Department store Nordstrom has stopped tracking customers via their smartphones’ WiFi connections. The test at 17 stores collected anonymous aggregated data used to analyze customers’ movements and plan store layouts. Coincidentally (according to Nordstrom), it was ended the day after a TV report of the project aired.

Competition and transparency are already lowering health insurance premiums in Oregon as costs and standardized coverages are posted online. Funny how insurers didn’t notice their “miscalculations” until they went public.

Far out: The International Space Station just upgraded its laptops’ operating systems to Debian Linux. Until now, they’d been running Windows XP.

Your thoughts on these topics are welcome! Post your comment or question below...

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Most recent comments on "Geekly Update - 15 May 2013"

Posted by:

Tom Van Dam
15 May 2013

The telepresence robots reminds me of the Big Bang Theory episode where Sheldon didn't want to risk hurting himself, and therefore his brilliant mind, so he had a robot go to work for him. Do these students need a driver for their robots?

Posted by:

Mark Jacobs
15 May 2013

I can't see the advantage of using a robot over setting up a laptop ot a tablet in the classroom. Well, he might have more interaction with the students, but using a laptop with Skype or other V&VOIP system would make this available for all students who can't attend regular classes.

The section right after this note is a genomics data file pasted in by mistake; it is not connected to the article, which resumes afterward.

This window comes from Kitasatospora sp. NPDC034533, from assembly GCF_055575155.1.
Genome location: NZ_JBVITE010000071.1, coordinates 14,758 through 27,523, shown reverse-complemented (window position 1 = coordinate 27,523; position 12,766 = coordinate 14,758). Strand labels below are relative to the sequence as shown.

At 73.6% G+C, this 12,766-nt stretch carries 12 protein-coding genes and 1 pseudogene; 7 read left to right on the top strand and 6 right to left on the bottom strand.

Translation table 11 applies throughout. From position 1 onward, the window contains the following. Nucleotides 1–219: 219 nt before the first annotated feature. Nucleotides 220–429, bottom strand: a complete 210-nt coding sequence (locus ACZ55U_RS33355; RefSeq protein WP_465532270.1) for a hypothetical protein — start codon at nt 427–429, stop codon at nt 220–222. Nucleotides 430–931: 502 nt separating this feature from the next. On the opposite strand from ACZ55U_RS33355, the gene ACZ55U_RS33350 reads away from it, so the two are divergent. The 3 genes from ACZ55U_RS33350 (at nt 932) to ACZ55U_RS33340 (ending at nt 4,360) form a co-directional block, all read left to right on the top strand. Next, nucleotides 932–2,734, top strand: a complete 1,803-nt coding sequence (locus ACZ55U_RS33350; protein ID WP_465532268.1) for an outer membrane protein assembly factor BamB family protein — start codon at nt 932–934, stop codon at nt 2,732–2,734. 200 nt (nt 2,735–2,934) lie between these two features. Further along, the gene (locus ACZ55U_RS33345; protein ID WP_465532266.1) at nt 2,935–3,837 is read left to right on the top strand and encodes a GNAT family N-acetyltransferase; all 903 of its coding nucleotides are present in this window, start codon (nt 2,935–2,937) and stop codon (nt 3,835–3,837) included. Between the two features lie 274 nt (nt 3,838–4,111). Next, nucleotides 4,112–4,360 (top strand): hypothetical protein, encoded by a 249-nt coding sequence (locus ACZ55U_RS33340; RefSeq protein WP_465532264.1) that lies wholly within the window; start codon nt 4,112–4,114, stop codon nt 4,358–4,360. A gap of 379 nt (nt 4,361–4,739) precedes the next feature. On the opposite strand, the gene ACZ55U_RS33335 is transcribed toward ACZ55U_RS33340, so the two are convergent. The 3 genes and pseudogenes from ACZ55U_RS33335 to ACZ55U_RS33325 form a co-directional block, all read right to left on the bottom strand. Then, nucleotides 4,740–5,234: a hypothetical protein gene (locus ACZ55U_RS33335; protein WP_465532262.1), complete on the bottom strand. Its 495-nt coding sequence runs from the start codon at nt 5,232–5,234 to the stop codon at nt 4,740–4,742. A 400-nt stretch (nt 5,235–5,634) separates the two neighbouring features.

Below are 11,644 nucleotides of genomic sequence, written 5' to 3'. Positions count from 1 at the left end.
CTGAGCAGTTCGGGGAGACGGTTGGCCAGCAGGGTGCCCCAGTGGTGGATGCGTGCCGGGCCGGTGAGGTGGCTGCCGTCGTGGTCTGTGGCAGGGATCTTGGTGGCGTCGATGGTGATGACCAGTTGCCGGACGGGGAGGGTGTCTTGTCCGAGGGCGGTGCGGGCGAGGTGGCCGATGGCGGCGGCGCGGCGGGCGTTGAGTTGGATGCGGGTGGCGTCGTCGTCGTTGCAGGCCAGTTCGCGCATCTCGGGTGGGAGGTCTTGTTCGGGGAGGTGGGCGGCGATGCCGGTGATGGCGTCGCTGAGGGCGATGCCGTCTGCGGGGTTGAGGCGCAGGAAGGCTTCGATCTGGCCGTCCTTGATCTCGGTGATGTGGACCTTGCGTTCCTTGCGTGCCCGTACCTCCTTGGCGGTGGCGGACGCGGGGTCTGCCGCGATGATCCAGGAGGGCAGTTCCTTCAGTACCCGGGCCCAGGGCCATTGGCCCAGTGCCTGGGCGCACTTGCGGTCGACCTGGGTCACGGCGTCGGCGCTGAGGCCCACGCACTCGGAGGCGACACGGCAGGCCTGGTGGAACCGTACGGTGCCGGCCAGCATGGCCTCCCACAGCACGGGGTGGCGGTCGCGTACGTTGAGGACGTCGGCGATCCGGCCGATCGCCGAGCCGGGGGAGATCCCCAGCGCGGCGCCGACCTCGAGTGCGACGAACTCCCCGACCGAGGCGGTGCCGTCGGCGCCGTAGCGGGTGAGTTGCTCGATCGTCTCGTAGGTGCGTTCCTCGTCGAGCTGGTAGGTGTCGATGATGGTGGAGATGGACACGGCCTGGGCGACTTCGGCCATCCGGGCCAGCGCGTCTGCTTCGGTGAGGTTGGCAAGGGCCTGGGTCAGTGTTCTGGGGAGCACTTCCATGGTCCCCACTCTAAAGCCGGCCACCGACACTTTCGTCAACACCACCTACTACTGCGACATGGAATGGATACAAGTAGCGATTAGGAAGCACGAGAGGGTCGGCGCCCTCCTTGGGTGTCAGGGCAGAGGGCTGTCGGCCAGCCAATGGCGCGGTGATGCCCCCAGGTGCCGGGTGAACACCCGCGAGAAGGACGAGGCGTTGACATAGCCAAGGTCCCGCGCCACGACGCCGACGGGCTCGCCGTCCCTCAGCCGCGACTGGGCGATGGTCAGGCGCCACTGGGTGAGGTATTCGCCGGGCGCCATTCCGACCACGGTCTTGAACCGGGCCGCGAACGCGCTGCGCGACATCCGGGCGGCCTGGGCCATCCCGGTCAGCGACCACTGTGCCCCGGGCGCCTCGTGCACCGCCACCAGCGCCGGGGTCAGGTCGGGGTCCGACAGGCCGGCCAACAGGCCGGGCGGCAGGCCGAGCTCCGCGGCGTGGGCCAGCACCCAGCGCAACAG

Posted by:

15 May 2013

Thank you for this info: "Guide to researching on the Internet?. I quickly scanned a lot of it. Some of the info I knew; much I don't. I have a lot of reading and catching up to do.

Thanks again for all your info.

Posted by:

Dennis King
15 May 2013

I just downloaded the Guide to Researching on the Internet. It looks very informative, tax dollars at work!

Thanks Bob!!

Posted by:

15 May 2013


I just downloaded the "Guide to researching on the Internet" - - What a Mother Lode!

This pdf book is almost 40 MB and is 651 pages.
I have never downloaded a book of this size BUT I must say I can't stop reading it.

Thanks Bob for the information.
For me it's going to be a slow read.

Anyway guys tell Mr. Bob Rankin how we really feel about him by giving a donation to the site.
He consistently gives us good information (we can use) whether it's about Online or Off-Topic stuff!


Posted by:

Bob Deloyd
16 May 2013

I'm downloading the search guide as I'm typing...
Thanks :)

Posted by:

16 May 2013

Many, many thanks for the link to the NSA's "Guide to researching on the Internet," which they released as a PDF. I would like an HTML, .doc or even .txt version that would be searchable, ideally with clickable links to the listed sites.

I'm pretty sure that the free online OCR services won't accept a 651-page document. Is there a good way to convert it on my desktop computer (a fast Core7 with 12Gb of RAM)? Or is someone already working on it?

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Article information: AskBobRankin -- Geekly Update - 15 May 2013 (Posted: 15 May 2013)